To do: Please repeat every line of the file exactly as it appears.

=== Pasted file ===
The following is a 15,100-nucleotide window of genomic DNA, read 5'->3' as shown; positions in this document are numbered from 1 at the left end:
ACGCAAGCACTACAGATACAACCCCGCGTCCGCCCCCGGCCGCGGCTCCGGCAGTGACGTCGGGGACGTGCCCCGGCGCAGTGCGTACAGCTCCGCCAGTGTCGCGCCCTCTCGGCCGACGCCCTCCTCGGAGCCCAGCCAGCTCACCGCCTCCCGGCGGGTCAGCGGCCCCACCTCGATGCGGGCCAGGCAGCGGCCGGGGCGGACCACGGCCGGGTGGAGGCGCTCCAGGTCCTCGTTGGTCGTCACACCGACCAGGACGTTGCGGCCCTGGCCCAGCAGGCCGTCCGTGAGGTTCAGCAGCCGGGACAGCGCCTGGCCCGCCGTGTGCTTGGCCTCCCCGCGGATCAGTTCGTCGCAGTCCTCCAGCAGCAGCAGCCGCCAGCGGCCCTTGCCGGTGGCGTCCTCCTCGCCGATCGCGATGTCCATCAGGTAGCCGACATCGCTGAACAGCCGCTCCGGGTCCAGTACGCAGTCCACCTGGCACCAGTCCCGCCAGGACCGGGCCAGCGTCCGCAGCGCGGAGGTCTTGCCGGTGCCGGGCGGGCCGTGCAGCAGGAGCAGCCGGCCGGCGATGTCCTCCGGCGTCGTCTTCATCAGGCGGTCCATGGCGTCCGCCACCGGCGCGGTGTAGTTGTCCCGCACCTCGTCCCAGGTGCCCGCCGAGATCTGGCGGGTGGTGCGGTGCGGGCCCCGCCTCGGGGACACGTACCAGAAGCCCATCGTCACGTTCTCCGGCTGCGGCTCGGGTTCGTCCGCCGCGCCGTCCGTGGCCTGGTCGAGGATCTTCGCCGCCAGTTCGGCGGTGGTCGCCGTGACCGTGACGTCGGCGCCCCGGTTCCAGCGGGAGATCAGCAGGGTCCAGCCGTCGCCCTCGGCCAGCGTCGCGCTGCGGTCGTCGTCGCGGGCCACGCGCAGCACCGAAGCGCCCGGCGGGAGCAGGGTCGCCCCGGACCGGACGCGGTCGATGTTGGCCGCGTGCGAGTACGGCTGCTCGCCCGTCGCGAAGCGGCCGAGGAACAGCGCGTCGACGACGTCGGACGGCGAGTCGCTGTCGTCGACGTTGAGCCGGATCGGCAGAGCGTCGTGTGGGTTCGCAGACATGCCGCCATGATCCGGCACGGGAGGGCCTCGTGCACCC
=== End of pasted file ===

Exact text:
The following is a 15,100-nucleotide window of genomic DNA, read 5'->3' as shown; positions in this document are numbered from 1 at the left end:
ACGCAAGCACTACAGATACAACCCCGCGTCCGCCCCCGGCCGCGGCTCCGGCAGTGACGTCGGGGACGTGCCCCGGCGCAGTGCGTACAGCTCCGCCAGTGTCGCGCCCTCTCGGCCGACGCCCTCCTCGGAGCCCAGCCAGCTCACCGCCTCCCGGCGGGTCAGCGGCCCCACCTCGATGCGGGCCAGGCAGCGGCCGGGGCGGACCACGGCCGGGTGGAGGCGCTCCAGGTCCTCGTTGGTCGTCACACCGACCAGGACGTTGCGGCCCTGGCCCAGCAGGCCGTCCGTGAGGTTCAGCAGCCGGGACAGCGCCTGGCCCGCCGTGTGCTTGGCCTCCCCGCGGATCAGTTCGTCGCAGTCCTCCAGCAGCAGCAGCCGCCAGCGGCCCTTGCCGGTGGCGTCCTCCTCGCCGATCGCGATGTCCATCAGGTAGCCGACATCGCTGAACAGCCGCTCCGGGTCCAGTACGCAGTCCACCTGGCACCAGTCCCGCCAGGACCGGGCCAGCGTCCGCAGCGCGGAGGTCTTGCCGGTGCCGGGCGGGCCGTGCAGCAGGAGCAGCCGGCCGGCGATGTCCTCCGGCGTCGTCTTCATCAGGCGGTCCATGGCGTCCGCCACCGGCGCGGTGTAGTTGTCCCGCACCTCGTCCCAGGTGCCCGCCGAGATCTGGCGGGTGGTGCGGTGCGGGCCCCGCCTCGGGGACACGTACCAGAAGCCCATCGTCACGTTCTCCGGCTGCGGCTCGGGTTCGTCCGCCGCGCCGTCCGTGGCCTGGTCGAGGATCTTCGCCGCCAGTTCGGCGGTGGTCGCCGTGACCGTGACGTCGGCGCCCCGGTTCCAGCGGGAGATCAGCAGGGTCCAGCCGTCGCCCTCGGCCAGCGTCGCGCTGCGGTCGTCGTCGCGGGCCACGCGCAGCACCGAAGCGCCCGGCGGGAGCAGGGTCGCCCCGGACCGGACGCGGTCGATGTTGGCCGCGTGCGAGTACGGCTGCTCGCCCGTCGCGAAGCGGCCGAGGAACAGCGCGTCGACGACGTCGGACGGCGAGTCGCTGTCGTCGACGTTGAGCCGGATCGGCAGAGCGTCGTGTGGGTTCGCAGACATGCCGCCATGATCCGGCACGGGAGGGCCTCGTGCACCC